-Run a pre-wash soak or a first cycle with no detergent. I always add half of a cup of vinegar and about seven drops of tea tree oil to this pre-wash. Using the vinegar will help to break down the ammonia in your diapers, and will keep them soft. Tea tree oil has antibacterial properties and can help to combat potential pitfalls like yeast. As a side note, hot water is optimal for this first cycle, but cold water will work- I know because my only laundry option is cold, and I don’t have any problems!

-A wash cycle with detergent follows, remembering to only use the recommended amount of detergent on your diapers.

-End with at least one final rinse cycle to remove all of the detergent.

Drying may require some special attention. Most moms say that drying on low heat is best when you use a machine dryer. Even more moms will say that the sunlight is the optimal drying option, as it removes stains and sanitizes your diapers. If you live in a place with little sunshine (like myself, sadly), you should remember that frequent drying of PUL shells and elastic can lead to premature aging of the diaper. Personally, I opt to hang my covers on a drying rack and use the machine to dry all of my inserts more quickly. An occasional run through the dryer is good for PUL, as the heat will reseal the material and help it stay waterproof.

Storage & Long-Term Care

Over time, you will notice some unsightly stains and possibly some odors building up on your diapers. You have a number of options to combat these nuisances. As I already mentioned, the natural power of the sun will help you to keep your diapers sanitized and will reduce staining. Tea tree oil, vinegar, and even bleach are a few examples of additives that may be included in the wash to combat smell and stains. Pinstripes and Polkadots has a great resource for reviewing the pros and cons of various laundry boosters. At some point, you may need to take an extra step called “stripping” to rehabilitate your cloth. (I have already discussed diaper stripping in a recent post.)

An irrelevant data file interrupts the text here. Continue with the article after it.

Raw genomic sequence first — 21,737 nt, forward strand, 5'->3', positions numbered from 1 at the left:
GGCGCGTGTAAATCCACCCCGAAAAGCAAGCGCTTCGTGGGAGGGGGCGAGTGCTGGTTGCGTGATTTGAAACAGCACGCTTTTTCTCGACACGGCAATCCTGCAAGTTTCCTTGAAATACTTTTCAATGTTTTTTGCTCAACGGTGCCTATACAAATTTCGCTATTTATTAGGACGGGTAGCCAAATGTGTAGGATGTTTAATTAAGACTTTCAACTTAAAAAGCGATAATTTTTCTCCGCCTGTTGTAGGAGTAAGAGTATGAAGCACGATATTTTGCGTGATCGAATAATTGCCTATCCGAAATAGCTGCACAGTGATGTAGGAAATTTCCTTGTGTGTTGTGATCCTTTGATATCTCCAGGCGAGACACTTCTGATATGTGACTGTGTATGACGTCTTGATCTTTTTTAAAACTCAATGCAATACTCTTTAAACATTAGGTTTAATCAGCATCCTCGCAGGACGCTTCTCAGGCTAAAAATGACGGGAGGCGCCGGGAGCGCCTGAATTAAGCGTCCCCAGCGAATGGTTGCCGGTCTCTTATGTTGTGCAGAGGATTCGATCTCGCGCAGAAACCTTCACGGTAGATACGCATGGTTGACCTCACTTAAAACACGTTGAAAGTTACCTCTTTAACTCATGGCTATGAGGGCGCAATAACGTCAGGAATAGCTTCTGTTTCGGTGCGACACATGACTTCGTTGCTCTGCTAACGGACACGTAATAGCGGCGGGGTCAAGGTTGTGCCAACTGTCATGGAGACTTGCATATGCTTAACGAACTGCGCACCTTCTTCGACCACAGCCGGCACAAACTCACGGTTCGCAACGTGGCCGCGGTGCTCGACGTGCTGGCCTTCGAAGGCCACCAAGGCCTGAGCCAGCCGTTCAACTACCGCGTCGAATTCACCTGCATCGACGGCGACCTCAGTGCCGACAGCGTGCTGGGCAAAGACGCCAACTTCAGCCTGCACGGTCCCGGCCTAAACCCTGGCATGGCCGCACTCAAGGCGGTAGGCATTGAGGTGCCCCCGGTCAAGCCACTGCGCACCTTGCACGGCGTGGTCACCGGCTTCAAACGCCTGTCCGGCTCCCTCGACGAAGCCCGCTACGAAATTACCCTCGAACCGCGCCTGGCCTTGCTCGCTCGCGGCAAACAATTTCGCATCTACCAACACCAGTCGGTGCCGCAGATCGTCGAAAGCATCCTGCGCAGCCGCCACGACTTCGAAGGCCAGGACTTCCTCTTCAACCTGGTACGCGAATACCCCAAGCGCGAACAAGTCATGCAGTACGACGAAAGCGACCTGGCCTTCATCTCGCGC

Storing your diapers can easily be done in a bedroom, laundry room, closet- the possibilities are limited only by your own space and creativity! I store my son’s diapers in a hanging shoe rack in a closet. Some people use decorative baskets, some build shelving, some simply use the drawers on a changing table or dresser. Some even use a hanging diaper caddy. As your stash grows, storage can become more challenging, but think outside the box and surely a solution will come to you! For long-term storage, be sure to keep your clean and completely dry diapers in an air-tight container. This will help to keep the elastic from becoming dry and brittle over time. Voila, you have diapers all ready for your next baby- or for a swap board sale!

Preparing yourself ahead of time, if you make the decision to use cloth before baby is born, will greatly assist you in your goal. But even if you are thinking of switching from disposables, don’t let the prep work overwhelm you! Do a little at a time if that works best for you, and gradually convert to cloth use. Getting into a routine, and making sure that you wash frequently enough to not run out of diapers, are the keys to cloth diapering success. Once you get started and find your own groove, you’ll be amazed at how easy it all can be!